Financial Crises

Illinois Senate OKs tax increase; Gov. Rauner has vowed veto

The Illinois Senate approved an income tax increase Tuesday to raise $5 billion a year aimed at ending the nation's longest state budget crisis since at least the Great Depression.

The Democratic-controlled Senate voted 36-18 to hike the personal income tax rate by 32 percent. It would increase the personal rate from 3.75 percent to just under 5 percent. Corporations would pay 7 percent instead of just over 5 percent.

Minutes after the House passed the measure on Sunday, Republican Gov. Bruce Rauner vowed to veto it because Democrats who control the General Assembly have yet to agree to resolve certain issues. Those issues include statewide property tax relief, cost reductions in workers' compensation and benefits for state-employee pensions, and an easier process for dissolving or eliminating local governments.

Chicago Democratic House Speaker Michael Madigan pledged an override.

On Monday, two of the nation's top credit-ratings agencies signaled it would be a good idea for Rauner to accept the results. Fitch Ratings and S&P Global Ratings, having earlier threatened to move Illinois' creditworthiness into "junk" status without swift action to approve a budget, smiled favorably on the financial outlook.

Illinois has entered its third consecutive fiscal year without a budget plan because Rauner has resisted inking a deal without business- and political-climate changes to boost commerce, restore political faith and relieve local property-tax owners.

Ratings agencies are monitoring the potentially disastrous side effects: A $6.2 billion annual deficit, $14.7 billion in past-due bills, and the parceling out of payments to service providers that prompted a federal judge on Friday to order the state to pay nearly $300 million more per month owed to managed-care Medicaid providers.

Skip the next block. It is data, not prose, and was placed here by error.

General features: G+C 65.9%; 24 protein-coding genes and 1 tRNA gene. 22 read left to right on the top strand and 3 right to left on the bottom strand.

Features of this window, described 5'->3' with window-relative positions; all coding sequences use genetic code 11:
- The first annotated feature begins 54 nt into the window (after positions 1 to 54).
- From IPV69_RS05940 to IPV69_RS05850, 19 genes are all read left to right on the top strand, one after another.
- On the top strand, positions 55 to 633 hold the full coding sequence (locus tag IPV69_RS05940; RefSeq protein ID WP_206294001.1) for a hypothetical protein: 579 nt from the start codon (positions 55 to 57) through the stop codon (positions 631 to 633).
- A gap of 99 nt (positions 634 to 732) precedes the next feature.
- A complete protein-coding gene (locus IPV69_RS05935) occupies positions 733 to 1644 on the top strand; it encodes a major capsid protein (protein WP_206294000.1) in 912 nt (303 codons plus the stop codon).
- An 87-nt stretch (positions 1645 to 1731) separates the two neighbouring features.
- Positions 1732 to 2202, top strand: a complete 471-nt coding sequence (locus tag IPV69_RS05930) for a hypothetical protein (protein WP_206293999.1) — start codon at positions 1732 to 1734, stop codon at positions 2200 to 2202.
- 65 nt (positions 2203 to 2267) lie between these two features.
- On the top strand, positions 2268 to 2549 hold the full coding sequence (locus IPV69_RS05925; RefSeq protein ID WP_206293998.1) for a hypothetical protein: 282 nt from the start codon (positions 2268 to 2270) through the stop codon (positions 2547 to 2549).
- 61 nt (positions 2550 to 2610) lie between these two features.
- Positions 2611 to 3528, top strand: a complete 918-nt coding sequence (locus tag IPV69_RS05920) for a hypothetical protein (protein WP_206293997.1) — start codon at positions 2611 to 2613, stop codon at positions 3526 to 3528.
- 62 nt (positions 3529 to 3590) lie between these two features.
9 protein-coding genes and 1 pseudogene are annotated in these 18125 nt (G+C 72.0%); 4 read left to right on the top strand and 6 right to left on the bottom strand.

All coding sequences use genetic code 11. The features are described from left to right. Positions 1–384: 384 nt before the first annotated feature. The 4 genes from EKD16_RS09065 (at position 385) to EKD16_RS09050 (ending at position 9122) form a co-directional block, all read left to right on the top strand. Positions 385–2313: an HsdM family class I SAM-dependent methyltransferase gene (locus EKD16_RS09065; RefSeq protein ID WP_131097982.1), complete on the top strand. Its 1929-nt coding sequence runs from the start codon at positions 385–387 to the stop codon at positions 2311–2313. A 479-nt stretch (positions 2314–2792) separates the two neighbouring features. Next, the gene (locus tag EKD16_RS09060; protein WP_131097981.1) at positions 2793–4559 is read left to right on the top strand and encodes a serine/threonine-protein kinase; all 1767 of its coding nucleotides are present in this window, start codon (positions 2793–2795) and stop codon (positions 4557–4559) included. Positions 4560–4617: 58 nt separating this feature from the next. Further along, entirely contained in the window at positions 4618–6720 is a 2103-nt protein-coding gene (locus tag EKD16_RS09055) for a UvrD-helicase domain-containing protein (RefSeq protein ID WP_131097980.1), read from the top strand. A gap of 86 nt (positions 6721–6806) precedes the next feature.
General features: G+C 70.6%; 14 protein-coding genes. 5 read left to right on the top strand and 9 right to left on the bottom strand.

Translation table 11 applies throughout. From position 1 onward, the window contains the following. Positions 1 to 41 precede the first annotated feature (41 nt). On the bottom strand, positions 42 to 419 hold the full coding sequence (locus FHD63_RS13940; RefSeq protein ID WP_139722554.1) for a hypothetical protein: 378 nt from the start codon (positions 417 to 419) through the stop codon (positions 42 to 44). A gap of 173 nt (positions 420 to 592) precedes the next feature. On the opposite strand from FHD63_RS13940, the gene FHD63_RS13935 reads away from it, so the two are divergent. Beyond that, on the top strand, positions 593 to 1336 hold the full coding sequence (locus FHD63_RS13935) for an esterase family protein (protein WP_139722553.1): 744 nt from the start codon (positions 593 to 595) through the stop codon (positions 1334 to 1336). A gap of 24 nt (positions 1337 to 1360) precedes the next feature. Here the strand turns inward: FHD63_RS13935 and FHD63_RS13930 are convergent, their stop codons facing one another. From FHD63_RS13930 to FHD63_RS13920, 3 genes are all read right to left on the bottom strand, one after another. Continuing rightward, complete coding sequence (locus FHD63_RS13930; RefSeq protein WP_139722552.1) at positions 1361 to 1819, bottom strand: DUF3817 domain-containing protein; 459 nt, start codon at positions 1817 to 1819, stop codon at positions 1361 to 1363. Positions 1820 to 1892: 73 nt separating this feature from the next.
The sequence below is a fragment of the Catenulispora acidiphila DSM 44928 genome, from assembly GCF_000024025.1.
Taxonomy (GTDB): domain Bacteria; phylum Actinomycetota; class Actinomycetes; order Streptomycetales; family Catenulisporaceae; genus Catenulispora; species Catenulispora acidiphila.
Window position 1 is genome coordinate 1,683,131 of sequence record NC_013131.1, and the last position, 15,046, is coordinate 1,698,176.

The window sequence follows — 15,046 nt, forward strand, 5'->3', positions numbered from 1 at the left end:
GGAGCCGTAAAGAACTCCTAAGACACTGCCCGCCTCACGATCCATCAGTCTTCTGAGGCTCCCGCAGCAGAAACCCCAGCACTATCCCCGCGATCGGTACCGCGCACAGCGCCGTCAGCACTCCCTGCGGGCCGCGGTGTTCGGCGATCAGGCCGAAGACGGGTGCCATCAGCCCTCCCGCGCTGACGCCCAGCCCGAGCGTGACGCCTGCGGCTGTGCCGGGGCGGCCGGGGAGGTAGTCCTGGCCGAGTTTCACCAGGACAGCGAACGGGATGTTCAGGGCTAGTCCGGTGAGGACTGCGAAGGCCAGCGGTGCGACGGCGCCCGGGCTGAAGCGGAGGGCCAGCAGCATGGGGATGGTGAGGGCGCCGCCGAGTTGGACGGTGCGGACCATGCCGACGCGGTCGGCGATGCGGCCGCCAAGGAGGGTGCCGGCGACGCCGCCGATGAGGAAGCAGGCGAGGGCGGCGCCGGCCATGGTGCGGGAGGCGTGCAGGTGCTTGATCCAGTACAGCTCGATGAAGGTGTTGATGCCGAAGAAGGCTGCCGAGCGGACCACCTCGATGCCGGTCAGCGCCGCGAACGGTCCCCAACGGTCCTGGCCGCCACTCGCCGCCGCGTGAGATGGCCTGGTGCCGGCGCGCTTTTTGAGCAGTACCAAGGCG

Fitch and S&P put Illinois' bond rating at "BBB-minus," or one step above "junk," a designation that would signal to investors that buying Illinois debt is a speculative venture. Moody's Investors Service was closed Monday for the holiday.

Madigan said he was pleased with the credit-rating news, but the agencies expressed caution.

"If a budget is enacted, the degree to which it closes the state's structural deficit, provides a pathway for addressing the backlog of unpaid bills, and its impact on cash flows, will be important factors in our review of its effect on Illinois' credit quality," the S&P analysis read.

Fitch wants to see a full-year spending plan, not a stop-gap measure like the one that financed Illinois' government for just the last six months of 2016.

"Temporary or partial measures, or a failure to enact a budget within the context of this session, would result in a downgrade," it said.

Democrats and Republicans have negotiated the issues that Rauner considers outstanding in the two weeks since the special session began. But the GOP claims talks broke down over the weekend in advance of Madigan calling the budget votes. Madigan said Monday that those talks were ongoing.

"We'll continue to work with the Republicans on those issues until they're resolved," Madigan said.

Republicans appear unconvinced. Rauner spokeswoman Catherine Kelly said the speaker was "clearly trying to distract from his 32 percent permanent tax hike." Spokeswomen for Senate Minority Leader Bill Brady and House Minority Leader Jim Durkin would not say why the two men didn't attend Monday's meeting, but Durkin's office said he would not attend Tuesday. Brady's spokeswoman indicated without all leaders attending, Brady won't either.

The absences raised questions in Cullerton's mind about where negotiations, particularly on the tangential Rauner demands, stand.

"We have to do something," Cullerton said. "The House has acted but we'd prefer to do it in agreement with Republicans."